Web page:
Though many states had already established Labor Day, it did not become a federal holiday until 1894, just 6 days after Grover Cleveland and the 14,000 troops he ordered to Chicago (1,936 federal troops, 4000 National Guard, 5000 extra deputy marshalls, 250 extra deputy sheriffs, 3000 Chicago policemen), had smashed the Pullman strike. Many have interpreted this as his poor attempt to assuage angry labor throughout the nation as a result of the national brute and bloody force which put the strikers down and put Eugene Debs in jail.
Though many of the states that celebrated the holiday before it became national celebrated it in September, labor wished for the day to be celebrated on May 1, the day which commemorates the Haymarket Massacre in 1886 (also in Chicago), and the date on which every country in the world celebrates their Labor Day, except for the United States and Canada. Grover Cleveland, wanting to keep the celebration as far away as possible from the Haymarket affair and as far away as possible from the notion that the ability to protest and to organize is something to celebrate, signed this into law as a federal holiday to be celebrated on the first Monday in September.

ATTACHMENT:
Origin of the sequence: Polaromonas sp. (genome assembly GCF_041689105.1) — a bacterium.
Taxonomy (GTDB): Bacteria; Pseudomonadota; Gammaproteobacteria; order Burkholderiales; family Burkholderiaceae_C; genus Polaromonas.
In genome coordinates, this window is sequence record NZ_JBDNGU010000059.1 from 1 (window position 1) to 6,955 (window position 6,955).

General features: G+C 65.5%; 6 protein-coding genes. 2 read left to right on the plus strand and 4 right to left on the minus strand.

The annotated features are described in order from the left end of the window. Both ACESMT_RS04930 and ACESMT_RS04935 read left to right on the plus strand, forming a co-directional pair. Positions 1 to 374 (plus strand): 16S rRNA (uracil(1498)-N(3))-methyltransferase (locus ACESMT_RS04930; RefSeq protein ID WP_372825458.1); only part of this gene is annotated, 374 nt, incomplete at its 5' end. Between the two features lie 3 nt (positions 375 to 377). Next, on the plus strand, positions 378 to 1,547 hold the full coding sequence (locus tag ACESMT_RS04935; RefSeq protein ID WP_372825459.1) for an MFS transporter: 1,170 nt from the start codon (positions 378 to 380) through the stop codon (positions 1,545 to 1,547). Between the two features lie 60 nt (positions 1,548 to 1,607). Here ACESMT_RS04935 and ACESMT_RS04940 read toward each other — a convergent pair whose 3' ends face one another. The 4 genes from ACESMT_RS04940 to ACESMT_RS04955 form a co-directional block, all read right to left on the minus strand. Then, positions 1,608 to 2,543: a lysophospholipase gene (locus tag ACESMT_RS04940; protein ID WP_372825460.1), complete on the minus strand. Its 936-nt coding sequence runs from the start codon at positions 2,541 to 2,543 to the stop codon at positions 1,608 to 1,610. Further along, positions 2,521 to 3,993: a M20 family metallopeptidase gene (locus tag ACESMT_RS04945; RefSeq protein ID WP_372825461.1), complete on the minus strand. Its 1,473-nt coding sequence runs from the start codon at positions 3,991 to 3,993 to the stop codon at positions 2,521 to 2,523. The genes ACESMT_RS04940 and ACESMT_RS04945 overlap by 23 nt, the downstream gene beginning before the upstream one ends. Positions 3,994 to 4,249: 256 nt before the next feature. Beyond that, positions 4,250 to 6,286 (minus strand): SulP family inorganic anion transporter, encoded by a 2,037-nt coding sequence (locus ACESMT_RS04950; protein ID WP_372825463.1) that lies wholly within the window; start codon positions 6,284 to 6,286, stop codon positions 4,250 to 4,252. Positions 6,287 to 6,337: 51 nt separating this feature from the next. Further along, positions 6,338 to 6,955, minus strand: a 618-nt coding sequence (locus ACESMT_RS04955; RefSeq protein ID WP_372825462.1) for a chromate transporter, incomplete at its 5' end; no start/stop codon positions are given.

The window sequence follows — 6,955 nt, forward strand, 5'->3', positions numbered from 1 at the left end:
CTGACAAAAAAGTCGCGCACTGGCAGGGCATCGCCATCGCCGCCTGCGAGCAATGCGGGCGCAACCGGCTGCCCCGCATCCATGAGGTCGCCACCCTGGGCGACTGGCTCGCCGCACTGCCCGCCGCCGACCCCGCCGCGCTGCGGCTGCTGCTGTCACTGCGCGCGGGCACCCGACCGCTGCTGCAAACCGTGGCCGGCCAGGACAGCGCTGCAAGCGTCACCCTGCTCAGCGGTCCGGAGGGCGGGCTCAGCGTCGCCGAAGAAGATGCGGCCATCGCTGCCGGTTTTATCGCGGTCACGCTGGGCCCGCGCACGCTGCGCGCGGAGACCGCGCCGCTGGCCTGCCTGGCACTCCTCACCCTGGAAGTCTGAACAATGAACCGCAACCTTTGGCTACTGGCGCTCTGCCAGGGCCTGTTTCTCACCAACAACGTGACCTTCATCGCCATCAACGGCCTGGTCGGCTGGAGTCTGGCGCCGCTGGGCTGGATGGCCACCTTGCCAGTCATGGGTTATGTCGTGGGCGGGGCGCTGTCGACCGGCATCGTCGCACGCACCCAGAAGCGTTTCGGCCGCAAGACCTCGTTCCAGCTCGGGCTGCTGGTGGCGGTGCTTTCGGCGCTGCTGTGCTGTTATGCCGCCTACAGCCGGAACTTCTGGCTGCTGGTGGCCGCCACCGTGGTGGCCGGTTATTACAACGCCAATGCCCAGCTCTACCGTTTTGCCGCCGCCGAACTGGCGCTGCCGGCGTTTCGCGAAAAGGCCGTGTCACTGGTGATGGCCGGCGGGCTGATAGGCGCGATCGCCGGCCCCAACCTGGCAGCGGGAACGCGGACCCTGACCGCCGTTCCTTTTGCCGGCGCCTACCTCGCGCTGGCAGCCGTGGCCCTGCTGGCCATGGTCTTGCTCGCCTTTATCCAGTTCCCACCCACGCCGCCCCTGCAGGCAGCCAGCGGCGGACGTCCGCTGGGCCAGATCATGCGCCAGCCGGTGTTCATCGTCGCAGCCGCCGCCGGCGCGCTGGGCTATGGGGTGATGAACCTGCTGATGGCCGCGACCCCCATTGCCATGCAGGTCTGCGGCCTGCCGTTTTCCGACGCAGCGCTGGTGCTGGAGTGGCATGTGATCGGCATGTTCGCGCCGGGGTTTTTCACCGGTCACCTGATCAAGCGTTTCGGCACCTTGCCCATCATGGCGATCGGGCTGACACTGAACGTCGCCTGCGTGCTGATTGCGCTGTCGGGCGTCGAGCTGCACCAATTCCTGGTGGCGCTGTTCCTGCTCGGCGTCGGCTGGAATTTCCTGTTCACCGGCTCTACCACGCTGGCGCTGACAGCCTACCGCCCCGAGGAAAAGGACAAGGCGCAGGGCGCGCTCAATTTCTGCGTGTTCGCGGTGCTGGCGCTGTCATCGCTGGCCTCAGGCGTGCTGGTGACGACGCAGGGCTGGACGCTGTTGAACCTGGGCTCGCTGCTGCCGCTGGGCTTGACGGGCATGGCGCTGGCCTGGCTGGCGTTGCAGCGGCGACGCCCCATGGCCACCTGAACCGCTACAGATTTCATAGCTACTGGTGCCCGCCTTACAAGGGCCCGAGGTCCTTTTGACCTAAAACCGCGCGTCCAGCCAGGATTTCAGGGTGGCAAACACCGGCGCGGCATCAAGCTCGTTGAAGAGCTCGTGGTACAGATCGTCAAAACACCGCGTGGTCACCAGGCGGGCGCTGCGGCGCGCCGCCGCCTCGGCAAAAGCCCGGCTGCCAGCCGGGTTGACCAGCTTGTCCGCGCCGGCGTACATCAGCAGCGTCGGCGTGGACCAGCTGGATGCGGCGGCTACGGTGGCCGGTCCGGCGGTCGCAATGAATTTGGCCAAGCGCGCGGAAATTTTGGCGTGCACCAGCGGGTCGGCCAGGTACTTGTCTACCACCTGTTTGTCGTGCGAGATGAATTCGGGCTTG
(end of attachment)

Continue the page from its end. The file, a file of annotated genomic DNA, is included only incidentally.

Labor Day is a day we take for granted to celebrate with family and friends. As we grill and drink beer, we need to more deeply consider this holiday’s roots in the marriage of Corporate America and the Federal Government working hand in hand to continue to squeeze labor for as much profit as possible. There is much work still to do. Every day is Labor Day.